What about changes to the Federal Trade Commission? You may be aware that the Commission is headed by five Commissioners, appointed by the President and confirmed by the Senate, each for a term of seven years. No more than three commissioners may belong to the same political party. The president chooses a commissioner to act as president. The composition of the Commission is currently three republics to two Democrats, with a Republican president. The term of Commissioner Rohit Chopra (D) expired in September 2019, but he can wait until a new Commissioner is installed. The term of Commissioner Rebecca Kelly Slaughter (D) expires in September 2022. The terms of Republicans expire in 2023, 2024 and 2025.
All the commissioners were appointed at roughly the same time and there will be a period of at least 2 years (except resignation) with a Republican majority. And, commissioners can only be removed for just cause. President Biden can appoint a new Commission president; probably appointing a Democrat as president.
I doubt we’re seeing a lot of changes at the FTC when it comes to consumer protection. At least not at the beginning anyway. The FTC has certainly taken a more aggressive enforcement stance in recent years and I expect that stance to continue. You may recall that two of the commissioners issued concurring statements in the Bronx Honda rulebook, calling on the FTC to use its regulatory authority to tackle auto dealership abuse. They concluded that an enforcement strategy, by itself, is insufficient. We can very well see some regulatory authority to combat these perceived abuses by dealers.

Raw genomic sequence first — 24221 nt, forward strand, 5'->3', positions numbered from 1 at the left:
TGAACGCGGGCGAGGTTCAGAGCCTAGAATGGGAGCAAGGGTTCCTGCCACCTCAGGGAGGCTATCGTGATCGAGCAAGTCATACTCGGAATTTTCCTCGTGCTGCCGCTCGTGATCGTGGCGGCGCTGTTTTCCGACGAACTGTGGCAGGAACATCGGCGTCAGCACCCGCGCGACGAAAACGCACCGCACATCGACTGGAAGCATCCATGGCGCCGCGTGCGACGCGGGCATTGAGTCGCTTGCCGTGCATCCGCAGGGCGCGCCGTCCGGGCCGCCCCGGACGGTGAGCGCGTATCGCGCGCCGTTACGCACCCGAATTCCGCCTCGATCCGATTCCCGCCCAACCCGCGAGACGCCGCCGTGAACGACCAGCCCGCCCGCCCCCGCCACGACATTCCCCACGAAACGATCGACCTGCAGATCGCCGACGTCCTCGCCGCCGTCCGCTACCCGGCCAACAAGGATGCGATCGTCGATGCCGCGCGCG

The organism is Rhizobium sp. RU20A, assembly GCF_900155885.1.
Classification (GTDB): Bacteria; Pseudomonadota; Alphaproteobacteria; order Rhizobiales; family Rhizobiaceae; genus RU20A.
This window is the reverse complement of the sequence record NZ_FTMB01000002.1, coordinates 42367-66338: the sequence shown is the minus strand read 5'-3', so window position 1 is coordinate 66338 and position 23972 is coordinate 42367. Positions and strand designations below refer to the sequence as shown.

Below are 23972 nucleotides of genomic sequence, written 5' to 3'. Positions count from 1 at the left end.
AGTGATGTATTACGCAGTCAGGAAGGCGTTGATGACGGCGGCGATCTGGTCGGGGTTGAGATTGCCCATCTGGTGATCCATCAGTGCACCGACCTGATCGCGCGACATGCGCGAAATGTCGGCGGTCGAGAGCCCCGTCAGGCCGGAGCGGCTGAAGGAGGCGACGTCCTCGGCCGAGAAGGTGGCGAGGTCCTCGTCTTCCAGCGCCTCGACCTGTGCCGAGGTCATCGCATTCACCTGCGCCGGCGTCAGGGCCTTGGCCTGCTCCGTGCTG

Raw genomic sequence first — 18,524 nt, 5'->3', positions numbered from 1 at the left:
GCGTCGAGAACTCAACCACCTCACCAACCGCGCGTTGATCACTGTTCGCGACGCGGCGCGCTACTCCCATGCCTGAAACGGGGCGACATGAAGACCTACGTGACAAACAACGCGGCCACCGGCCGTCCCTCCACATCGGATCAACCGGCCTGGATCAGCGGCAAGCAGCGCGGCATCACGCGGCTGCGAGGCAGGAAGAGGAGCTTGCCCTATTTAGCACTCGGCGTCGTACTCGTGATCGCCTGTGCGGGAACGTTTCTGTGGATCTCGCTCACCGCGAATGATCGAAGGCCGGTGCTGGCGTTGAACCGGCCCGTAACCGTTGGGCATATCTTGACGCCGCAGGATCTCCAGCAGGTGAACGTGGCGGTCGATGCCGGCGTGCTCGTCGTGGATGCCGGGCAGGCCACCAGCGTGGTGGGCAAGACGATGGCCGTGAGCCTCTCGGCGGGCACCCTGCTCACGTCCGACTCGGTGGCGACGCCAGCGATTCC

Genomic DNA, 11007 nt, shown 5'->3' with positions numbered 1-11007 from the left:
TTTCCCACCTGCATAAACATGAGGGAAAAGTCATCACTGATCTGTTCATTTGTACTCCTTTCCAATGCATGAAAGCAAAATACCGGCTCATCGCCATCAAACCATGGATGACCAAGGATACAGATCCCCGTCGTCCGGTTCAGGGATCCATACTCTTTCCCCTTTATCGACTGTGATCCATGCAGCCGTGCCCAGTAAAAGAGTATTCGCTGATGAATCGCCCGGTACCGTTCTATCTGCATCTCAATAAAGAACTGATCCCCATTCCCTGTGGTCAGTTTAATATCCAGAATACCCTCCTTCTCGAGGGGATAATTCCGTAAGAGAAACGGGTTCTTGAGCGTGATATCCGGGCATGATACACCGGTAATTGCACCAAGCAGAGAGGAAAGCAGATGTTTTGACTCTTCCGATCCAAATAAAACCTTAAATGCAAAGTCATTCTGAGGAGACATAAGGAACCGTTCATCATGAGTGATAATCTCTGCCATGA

What about the FTC’s Consumer Protection Office and its current director? You may remember that this is the office responsible for protecting consumers from unfair, deceptive or fraudulent practices. The current manager has been very efficient, but under a Biden / Harris administration he and other FTC staff may decide to move on to greener pastures. If that happens, you can bet with your bottom dollar that you will see more liberal management and staff in this office. I expect we will see a lawsuit, and possibly increased focus, by the FTC on dealer protection policies, privacy policies, and theft prevention policies. ‘identity.
Finally, there is the Department of Justice. As I noted above, I would expect the Department of Justice, along with a more liberal U.S. Attorney General, to put more emphasis on fair lending, racial equity, and justice. We could see more investigations from the DOJ, leading to more enforcement action and settlements with dealers and their principals for suspected criminal activity.
If you’ve spent the past four years being lax in your compliance efforts, it’s not too late to take action. What can you do? If you don’t have one, set up a compliance management system. If you have a CMS, make sure it’s updated, taking into account the Bureau’s findings on the CMS for other companies they’ve applied or reviewed against, and make sure it follows your policies and practices. real. Review and update, if necessary, your Identity Theft Protection and Prevention Policy (red flags policy). Finally, if you are a reseller and have not adopted NADA’s Fair Credit Compliance Program and Voluntary Protection Product Policy, you should consider doing so. A call to your friendly compliance advisor would be a good start!